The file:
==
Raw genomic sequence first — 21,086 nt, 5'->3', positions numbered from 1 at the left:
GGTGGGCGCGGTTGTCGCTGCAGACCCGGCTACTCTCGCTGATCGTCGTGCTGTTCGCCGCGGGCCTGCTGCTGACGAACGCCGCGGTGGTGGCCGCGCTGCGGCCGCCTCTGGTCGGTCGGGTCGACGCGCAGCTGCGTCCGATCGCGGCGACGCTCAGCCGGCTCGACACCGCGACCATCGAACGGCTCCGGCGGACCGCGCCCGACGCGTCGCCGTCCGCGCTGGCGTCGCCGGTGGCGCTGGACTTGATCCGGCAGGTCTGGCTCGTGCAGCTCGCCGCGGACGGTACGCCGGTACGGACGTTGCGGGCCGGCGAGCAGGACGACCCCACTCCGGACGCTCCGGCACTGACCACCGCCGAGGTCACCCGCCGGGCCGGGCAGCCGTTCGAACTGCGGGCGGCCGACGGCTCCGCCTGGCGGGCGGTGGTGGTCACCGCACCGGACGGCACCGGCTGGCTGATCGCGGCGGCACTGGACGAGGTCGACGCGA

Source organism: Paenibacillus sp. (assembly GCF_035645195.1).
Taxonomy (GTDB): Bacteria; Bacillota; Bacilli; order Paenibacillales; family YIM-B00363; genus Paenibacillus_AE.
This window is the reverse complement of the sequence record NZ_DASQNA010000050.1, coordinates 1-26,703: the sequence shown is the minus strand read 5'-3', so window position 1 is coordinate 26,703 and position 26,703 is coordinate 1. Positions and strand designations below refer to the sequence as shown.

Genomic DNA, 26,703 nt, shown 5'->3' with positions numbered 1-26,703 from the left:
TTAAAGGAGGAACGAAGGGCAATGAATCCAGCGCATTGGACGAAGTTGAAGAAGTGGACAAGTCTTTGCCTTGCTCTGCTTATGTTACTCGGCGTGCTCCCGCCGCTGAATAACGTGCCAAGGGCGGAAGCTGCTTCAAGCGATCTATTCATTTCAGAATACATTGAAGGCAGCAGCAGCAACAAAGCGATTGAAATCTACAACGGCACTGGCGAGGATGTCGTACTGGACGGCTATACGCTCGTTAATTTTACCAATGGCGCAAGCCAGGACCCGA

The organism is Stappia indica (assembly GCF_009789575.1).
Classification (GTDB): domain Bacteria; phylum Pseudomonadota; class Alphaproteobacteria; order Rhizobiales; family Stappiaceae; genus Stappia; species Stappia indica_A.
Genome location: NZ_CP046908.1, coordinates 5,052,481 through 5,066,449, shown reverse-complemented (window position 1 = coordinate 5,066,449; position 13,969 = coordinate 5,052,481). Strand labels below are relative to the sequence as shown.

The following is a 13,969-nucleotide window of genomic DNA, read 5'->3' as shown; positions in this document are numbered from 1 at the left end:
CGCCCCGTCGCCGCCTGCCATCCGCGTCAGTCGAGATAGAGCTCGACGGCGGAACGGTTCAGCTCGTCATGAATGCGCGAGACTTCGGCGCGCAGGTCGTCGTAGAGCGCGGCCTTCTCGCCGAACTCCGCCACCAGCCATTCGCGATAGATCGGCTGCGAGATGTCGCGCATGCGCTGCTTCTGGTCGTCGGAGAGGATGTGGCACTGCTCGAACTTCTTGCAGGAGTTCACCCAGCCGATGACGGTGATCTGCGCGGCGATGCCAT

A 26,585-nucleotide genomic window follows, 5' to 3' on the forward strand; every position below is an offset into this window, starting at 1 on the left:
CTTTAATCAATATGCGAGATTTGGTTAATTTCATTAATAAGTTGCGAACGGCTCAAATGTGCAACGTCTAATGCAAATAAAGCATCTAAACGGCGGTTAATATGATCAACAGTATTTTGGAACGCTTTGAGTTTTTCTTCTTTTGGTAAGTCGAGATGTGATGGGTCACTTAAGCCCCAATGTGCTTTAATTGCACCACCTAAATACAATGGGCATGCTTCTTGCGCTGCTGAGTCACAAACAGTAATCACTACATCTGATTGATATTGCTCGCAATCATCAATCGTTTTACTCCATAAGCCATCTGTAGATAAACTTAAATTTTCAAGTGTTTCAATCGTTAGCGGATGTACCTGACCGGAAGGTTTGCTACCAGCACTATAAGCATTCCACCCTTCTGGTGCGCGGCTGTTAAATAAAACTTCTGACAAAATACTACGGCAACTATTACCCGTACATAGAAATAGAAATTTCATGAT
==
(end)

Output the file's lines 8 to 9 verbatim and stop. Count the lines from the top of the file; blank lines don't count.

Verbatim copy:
The organism is Stappia indica (assembly GCF_009789575.1).
Classification (GTDB): domain Bacteria; phylum Pseudomonadota; class Alphaproteobacteria; order Rhizobiales; family Stappiaceae; genus Stappia; species Stappia indica_A.